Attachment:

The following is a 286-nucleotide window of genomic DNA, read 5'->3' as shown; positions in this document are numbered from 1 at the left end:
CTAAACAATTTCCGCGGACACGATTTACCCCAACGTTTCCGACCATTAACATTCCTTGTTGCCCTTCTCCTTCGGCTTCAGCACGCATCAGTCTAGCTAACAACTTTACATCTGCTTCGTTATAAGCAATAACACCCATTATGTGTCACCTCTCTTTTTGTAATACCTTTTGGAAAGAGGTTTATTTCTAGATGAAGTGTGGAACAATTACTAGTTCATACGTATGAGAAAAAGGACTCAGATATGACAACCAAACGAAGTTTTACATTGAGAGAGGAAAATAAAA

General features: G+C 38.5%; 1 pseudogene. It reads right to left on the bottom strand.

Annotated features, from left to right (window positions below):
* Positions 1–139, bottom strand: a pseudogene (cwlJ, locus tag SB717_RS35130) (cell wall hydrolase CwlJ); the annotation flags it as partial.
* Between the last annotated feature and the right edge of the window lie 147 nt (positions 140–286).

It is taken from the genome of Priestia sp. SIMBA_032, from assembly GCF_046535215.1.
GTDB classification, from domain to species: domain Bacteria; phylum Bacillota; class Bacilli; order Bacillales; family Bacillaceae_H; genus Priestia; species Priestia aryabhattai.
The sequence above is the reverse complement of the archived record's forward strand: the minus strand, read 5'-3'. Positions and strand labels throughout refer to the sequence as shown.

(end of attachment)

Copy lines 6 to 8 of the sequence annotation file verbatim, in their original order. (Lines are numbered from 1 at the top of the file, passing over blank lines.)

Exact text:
* Between the last annotated feature and the right edge of the window lie 147 nt (positions 140–286).

It is taken from the genome of Priestia sp. SIMBA_032, from assembly GCF_046535215.1.
GTDB classification, from domain to species: domain Bacteria; phylum Bacillota; class Bacilli; order Bacillales; family Bacillaceae_H; genus Priestia; species Priestia aryabhattai.